Definitions and Concepts
Definitions and Concepts
Access line speed – refers to the maximum achievable download speed over the physical communications line into a house. Access line speed is not the same as broadband speed; which refers to the speed of the broadband service delivered over the physical access line into a house.
Busy hours – typically 7.00 pm to 11.00 pm
Buffers are primarily used for very temporary storage of data in transit between other media. Buffers in video clients are designed to be long enough (e.g. minutes) to hold enough data to allow smooth playout of the video without interruptions.
Congestion occurs when total data traffic demands on a network link exceed its capacity. Initially that results in queueing delay, and sometimes packet loss. End to end internet protocols such as TCP respond to the extra queueing delay or packet loss by reducing the speed of the data connections sharing that link so that their total speed can be carried within the available capacity.
Contention – Contention occurs when more than one user has data queued for transmission across a shared network element.
Intermediate network links are shared transmission lines that connect two or more routers. The link capacity must be adequate to carry the total downloads required by all users with acceptable slowing in the busy hours (ie 7.00 to 10.00 pm).
Latency refers to delays incurred in the processing of network data, or how long it takes for a packet of data to travel across a network. There is a difference between the inherent latency in the end to end path and the latency that is caused by the internet protocols under packet loss or congestion. The underlying latency is generally not high enough to slow data throughput from local servers, and the measured latency under congestion is the result of the internet protocol’s response to congestion.
For example, the inherent transmission latency involved in accessing a site in the USA will always have some impact on your internet download speed.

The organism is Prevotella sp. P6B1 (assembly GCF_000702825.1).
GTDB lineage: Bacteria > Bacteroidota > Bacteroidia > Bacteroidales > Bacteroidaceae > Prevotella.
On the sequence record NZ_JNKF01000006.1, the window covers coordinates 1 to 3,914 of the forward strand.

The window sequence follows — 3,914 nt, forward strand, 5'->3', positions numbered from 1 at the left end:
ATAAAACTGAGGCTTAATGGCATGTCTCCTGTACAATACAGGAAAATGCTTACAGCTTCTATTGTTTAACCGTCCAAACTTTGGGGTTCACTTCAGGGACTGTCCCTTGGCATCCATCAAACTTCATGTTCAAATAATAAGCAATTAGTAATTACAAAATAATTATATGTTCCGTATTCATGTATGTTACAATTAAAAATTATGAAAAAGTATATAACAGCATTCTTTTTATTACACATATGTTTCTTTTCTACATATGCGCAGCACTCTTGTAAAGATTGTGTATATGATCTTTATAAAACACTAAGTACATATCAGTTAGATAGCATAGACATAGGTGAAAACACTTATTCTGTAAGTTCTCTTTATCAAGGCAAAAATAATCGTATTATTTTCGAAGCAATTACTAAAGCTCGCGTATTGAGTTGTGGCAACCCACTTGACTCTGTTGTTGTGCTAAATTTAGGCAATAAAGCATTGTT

nbn: nbn co ltd. is the corporation building and operating the nbn™ network, which is the network itself.
Packet loss occurs when some packets never make it to the receiver. If the lost packets cannot be retransmitted in time by internet protocols, packet loss can cause missing sounds, syllables, words or phrases in voice or streaming video services. Packet loss is normally low on most services except ADSL and VDSL (which is the technology underlying FTTN); for those services short, sudden episodes of interference causes line errors that result in dropped packets. Packet loss can also increase under network congestion as the latency of packets increases and buffers reach capacity. Those packet losses are a signal to the end-to-end internet TCP protocol to slow down further so that all flows match the available capacity.
Real-time protocols like VoIP are more susceptible to packet loss than traditional network data applications, due to the inability to wait for retransmission of missing data. Streaming video services such as Netflix are designed to cope with packet loss, by using TCP retransmissions and using very large receiver buffers (e.g. 1 minute) to allow plenty of time to wait for retransmissions of lost packets and to smooth out some fluctuations in available speed.
TCP/IP (Transmission Control Protocol/Internet Protocol) is the basic communication language or protocol of the Internet. When you are set up with direct access to the Internet, your computer is provided with a copy of the TCP/IP program just as every other computer that you may send messages to or get information from also has a copy of TCP/IP. The TCP part controls packet loss by ordering retransmissions of lost packets and controls transmission speed by slowing flows when packets are delayed or lost in transit.